The majority of patients with oral cancer report intense pain that is only partially managed by current analgesics. Thus, there is a strong need to study mechanisms as well as develop novel analgesics for oral cancer pain. Current study employed an orthotopic tongue cancer model with molecular and non-reflexive behavioral assays to determine possible mechanisms of oral cancer pain. Human oral squamous cell carcinoma cells line, HSC2, was injected into the tongue of male athymic mice and tumor growth was observed by day 6. Immunohistological analyses revealed a well-differentiated tumor with a localized immune response and pronounced sensory and sympathetic innervation and vascularization. The tumor expressed TMPRSS2, a protein previously reported with oral squamous cell carcinoma. ATF3 expression in trigeminal ganglia was not altered by tumor growth. Molecular characterization of the model demonstrated altered expression of several pain-related genes, out of which up-regulation of BDNF was most striking. Moreover, BDNF protein expression in trigeminal ganglia neurons was increased and inhibition of BDNF signaling with a tyrosine kinase B antagonist, ANA-12, reversed pain-like behaviors induced by the oral tumor. Oral squamous cell carcinoma tumor growth was also associated with a reduction in feeding, mechanical hypersensitivity in the face, as well as spontaneous pain behaviors as measured by the conditioned place preference test, all of which were reversed by analgesics. Interestingly, injection of HSC2 into the hindpaw did not reproduce this spectrum of pain behaviors; nor did injection of a colonic cancer cell line into the tongue. Taken together, this orthotopic oral cancer pain model reproduces the spectrum of pain reported by oral cancer patients, including higher order cognitive changes, and demonstrates that BDNF signaling constitutes a novel mechanism by which oral squamous cell carcinoma induces pain. Identification of the key role of tyrosine kinase B signaling in oral cancer pain may serve as a novel target for drug development.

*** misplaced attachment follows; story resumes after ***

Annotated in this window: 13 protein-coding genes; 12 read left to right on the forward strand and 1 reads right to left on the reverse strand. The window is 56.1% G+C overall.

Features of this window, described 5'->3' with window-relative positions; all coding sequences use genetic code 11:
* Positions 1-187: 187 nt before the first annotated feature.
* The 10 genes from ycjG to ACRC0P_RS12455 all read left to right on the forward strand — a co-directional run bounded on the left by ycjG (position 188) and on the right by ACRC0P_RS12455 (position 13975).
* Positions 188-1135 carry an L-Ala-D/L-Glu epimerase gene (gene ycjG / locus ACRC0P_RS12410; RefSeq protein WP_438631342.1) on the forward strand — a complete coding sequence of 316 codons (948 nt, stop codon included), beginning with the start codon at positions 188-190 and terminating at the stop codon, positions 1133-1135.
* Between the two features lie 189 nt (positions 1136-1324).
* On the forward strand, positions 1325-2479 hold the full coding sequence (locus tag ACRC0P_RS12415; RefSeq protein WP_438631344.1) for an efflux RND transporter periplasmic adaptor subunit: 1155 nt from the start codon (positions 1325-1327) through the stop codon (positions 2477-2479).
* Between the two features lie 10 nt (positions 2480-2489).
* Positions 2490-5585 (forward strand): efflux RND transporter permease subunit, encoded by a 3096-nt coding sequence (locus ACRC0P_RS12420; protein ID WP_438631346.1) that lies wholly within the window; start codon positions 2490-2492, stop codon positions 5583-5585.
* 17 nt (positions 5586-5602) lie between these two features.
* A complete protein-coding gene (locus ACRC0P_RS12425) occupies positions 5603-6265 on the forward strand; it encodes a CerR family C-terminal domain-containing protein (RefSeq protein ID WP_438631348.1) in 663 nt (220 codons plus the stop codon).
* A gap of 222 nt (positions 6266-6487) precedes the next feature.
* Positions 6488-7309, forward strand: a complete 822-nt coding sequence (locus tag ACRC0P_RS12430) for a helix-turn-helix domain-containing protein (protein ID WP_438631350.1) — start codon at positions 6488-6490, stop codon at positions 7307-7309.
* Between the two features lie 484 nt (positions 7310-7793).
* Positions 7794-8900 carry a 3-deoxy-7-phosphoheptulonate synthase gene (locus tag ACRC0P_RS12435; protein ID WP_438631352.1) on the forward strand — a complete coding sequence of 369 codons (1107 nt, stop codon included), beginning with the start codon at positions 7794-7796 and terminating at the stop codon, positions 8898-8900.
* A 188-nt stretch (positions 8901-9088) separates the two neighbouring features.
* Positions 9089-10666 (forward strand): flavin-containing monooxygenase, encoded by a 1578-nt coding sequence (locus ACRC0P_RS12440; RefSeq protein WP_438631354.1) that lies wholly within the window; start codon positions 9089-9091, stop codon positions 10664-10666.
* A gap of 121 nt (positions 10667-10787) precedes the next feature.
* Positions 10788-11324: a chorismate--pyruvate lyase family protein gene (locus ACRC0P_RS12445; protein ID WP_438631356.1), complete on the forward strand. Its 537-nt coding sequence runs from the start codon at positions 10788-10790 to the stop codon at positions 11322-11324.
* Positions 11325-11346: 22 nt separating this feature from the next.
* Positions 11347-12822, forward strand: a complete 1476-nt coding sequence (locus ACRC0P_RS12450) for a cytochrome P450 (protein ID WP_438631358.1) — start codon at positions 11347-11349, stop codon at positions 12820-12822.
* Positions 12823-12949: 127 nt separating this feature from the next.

|Idioma original||English (US)|
|Estado||Published - sept 1 2016|
ASJC Scopus subject areas
- Molecular Medicine
- Cellular and Molecular Neuroscience
- Anesthesiology and Pain Medicine